A Chance to Shine
David Beckel, CCE
The economic maelstrom that has pummeled the United States has left almost no industry unscathed. All the while, credit departments, the heart and soul of businesses the country over, are continuing to be squeezed and pressured to do more with less. The trend will continue in 2009 and be a year of challenge and change for NACM and its membership of credit professionals. For NACM-National Chairman David Beckel, CCE, manager of sales service and credit for MiTek Industries, Inc., today’s calamity is an opportunity for credit managers to prove their worth. “NACM was formed in 1896 as the result of a financial crisis, and that is something we are experiencing again today,” said Beckel. “I think credit professionals as a whole will become of greater importance during this current turmoil, and proven professionals will be elevated to much higher value and influence within most organizations.”
“Now, more than ever, credit departments have the chance to shine, both within and outside their companies, as a key cog in the economy.”
Beckel, whose chairman’s term swept in with the new year, added, “There seems to have been basic practices that were lost — at least on Wall Street — that we, as credit professionals, deal with on a day-to-day basis: the basic acknowledgement that we need to evaluate customers not only on their ability to pay, but also on their willingness to pay, and the recognition that everybody should be kept within a certain credit limit to ensure that they can pay their bills.” The resounding theme from Beckel, and many others in the industry, is that now, more than ever, credit departments have the chance to shine, both within and outside their companies, as a key cog in the economy.
Beckel has been a leader at MiTek for more than 17 years and has been involved in the credit industry since working part-time with Dun & Bradstreet (D&B) while he was in college. After graduating from the University of Missouri-St. Louis with a B.A. in political science and history, Beckel became a business analyst with D&B. Over his 27 years in the credit industry, he has worked in manufacturing, durable medical equipment, restaurant equipment, truck leasing and for a trucking company. But regardless of the industry, there are problems that are simply universal.
“What I’ve found is that most companies experience the same type of problems that you continually see in credit,” said Beckel. “Headaches, such as pricing errors, shipping and quality problems, are the norm. No matter what company you work for, those problems always seem to be present. And I always thank God for bad payers, otherwise I’d be out of a job.”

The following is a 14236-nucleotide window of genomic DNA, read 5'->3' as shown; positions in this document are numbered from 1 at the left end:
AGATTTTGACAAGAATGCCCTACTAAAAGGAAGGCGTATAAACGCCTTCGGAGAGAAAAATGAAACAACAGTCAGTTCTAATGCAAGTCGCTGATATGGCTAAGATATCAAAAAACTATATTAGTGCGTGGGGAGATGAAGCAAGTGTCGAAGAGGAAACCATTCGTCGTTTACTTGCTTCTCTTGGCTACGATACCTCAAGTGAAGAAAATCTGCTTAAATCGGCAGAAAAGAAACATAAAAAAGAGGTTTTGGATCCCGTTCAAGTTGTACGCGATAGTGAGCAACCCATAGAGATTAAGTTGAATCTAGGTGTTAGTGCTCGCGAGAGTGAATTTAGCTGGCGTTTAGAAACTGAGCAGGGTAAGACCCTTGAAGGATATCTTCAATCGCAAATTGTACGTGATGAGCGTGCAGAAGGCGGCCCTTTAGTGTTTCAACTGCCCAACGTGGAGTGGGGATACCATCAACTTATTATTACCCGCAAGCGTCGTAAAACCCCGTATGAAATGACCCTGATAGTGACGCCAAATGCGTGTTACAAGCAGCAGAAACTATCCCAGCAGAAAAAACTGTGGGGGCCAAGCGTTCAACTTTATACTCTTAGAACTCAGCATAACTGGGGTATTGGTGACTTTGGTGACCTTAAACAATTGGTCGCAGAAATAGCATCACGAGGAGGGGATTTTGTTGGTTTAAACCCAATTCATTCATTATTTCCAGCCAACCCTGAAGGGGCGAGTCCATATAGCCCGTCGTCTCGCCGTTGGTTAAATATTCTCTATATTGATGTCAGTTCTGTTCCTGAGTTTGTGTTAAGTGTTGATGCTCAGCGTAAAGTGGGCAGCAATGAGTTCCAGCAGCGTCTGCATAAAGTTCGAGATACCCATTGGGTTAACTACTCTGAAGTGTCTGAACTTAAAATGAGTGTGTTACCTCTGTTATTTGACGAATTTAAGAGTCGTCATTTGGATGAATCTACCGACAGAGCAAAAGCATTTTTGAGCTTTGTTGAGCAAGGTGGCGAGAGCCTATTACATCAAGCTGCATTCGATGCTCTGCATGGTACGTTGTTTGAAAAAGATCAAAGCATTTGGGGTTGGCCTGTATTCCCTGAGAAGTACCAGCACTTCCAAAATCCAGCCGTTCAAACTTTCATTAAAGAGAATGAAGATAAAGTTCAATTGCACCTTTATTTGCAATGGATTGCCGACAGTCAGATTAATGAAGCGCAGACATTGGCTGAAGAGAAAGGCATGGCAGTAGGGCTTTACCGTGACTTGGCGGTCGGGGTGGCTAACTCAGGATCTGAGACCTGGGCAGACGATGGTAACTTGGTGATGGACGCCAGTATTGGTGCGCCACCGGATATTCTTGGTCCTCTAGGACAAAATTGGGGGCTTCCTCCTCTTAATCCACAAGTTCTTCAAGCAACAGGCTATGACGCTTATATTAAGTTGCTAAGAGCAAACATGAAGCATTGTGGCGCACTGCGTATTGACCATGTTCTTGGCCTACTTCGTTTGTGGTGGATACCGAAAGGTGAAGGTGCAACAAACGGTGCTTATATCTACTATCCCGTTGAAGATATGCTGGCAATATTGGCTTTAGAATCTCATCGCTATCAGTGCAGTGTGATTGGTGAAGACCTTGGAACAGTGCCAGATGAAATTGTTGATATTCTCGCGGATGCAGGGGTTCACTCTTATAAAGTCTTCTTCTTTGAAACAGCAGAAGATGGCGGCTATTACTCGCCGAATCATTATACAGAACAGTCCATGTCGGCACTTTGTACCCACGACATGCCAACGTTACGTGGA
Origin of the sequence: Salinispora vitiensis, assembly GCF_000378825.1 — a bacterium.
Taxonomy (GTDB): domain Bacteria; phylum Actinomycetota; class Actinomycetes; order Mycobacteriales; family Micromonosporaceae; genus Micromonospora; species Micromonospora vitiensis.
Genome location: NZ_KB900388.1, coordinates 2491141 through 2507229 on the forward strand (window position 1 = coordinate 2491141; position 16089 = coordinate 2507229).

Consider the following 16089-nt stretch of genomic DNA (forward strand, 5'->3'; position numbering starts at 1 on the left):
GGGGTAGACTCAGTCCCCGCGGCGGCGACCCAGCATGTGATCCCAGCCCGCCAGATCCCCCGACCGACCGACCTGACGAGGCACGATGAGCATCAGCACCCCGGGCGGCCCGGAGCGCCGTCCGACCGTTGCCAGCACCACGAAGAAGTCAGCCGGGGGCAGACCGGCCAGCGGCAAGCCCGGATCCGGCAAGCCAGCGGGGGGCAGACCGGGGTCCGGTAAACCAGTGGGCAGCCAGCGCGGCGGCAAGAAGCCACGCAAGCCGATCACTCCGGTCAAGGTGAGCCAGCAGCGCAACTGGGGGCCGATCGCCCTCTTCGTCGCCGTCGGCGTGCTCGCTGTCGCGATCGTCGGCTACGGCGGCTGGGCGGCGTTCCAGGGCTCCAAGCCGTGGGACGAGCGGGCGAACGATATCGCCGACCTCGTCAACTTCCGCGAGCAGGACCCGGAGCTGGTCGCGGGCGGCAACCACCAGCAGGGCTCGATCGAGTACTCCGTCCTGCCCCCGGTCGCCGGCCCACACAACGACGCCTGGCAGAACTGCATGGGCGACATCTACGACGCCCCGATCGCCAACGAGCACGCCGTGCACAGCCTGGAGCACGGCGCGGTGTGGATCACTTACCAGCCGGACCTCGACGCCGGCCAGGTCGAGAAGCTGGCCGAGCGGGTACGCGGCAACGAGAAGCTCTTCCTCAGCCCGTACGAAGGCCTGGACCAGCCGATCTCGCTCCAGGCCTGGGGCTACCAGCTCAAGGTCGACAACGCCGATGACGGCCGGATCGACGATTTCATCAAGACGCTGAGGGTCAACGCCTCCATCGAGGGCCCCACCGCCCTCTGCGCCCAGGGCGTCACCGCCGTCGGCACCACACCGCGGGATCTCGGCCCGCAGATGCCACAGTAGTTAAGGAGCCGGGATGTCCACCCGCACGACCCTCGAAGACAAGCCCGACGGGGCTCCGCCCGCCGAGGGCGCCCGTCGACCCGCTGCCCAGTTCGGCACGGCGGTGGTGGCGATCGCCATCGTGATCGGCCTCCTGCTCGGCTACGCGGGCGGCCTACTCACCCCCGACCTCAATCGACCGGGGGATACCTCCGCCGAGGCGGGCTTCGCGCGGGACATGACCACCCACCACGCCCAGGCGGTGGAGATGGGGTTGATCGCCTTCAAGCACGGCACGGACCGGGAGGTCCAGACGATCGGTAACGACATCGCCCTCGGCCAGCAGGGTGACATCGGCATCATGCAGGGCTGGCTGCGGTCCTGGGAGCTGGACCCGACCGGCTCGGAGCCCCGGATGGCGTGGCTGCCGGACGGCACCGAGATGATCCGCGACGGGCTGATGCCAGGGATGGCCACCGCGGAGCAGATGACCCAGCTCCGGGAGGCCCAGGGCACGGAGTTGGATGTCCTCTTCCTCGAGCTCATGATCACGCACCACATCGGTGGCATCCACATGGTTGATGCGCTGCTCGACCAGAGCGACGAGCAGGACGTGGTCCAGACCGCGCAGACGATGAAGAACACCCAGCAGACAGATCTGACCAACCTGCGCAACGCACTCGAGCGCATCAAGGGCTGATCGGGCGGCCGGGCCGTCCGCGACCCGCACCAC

He noted, “You would think that financial expertise would change over time, but it has kind of gone the other way in certain aspects. Companies now work more off of high-leverage situations, trying to use their vendors to help finance their operations. And there’s more pressure now than in years past to ensure receivables are staying in line while sales goals are being met with fewer people in the credit department and more demands put on them.”
In 2008, as is seen in corporate structures the world over, MiTek took customer service responsibilities for the company’s largest product line and wove them into Beckel’s role in the credit function. The increased scope of responsibilities is something credit managers are currently being subjected to, and it is a trend that is expected to continue as the customer service and credit functions are anchored more securely together and headcounts are reduced.
“The common theme I hear from everybody is that they are constantly being asked to do more with fewer resources,” said Beckel. “I think that’s something as an association we have to make sure we are helping our members cope with, either by doing an outsourcing-type of arrangement or just with education on how to handle different problems that arise on a daily basis.”
He stated that over the next year, NACM is going to be focusing on ensuring the value of membership; making sure that the association is properly focused on the members and their needs. Beckel is advocating an “open door policy” for members to contact him, NACM affiliate and National offices for input on new services that the association should consider developing.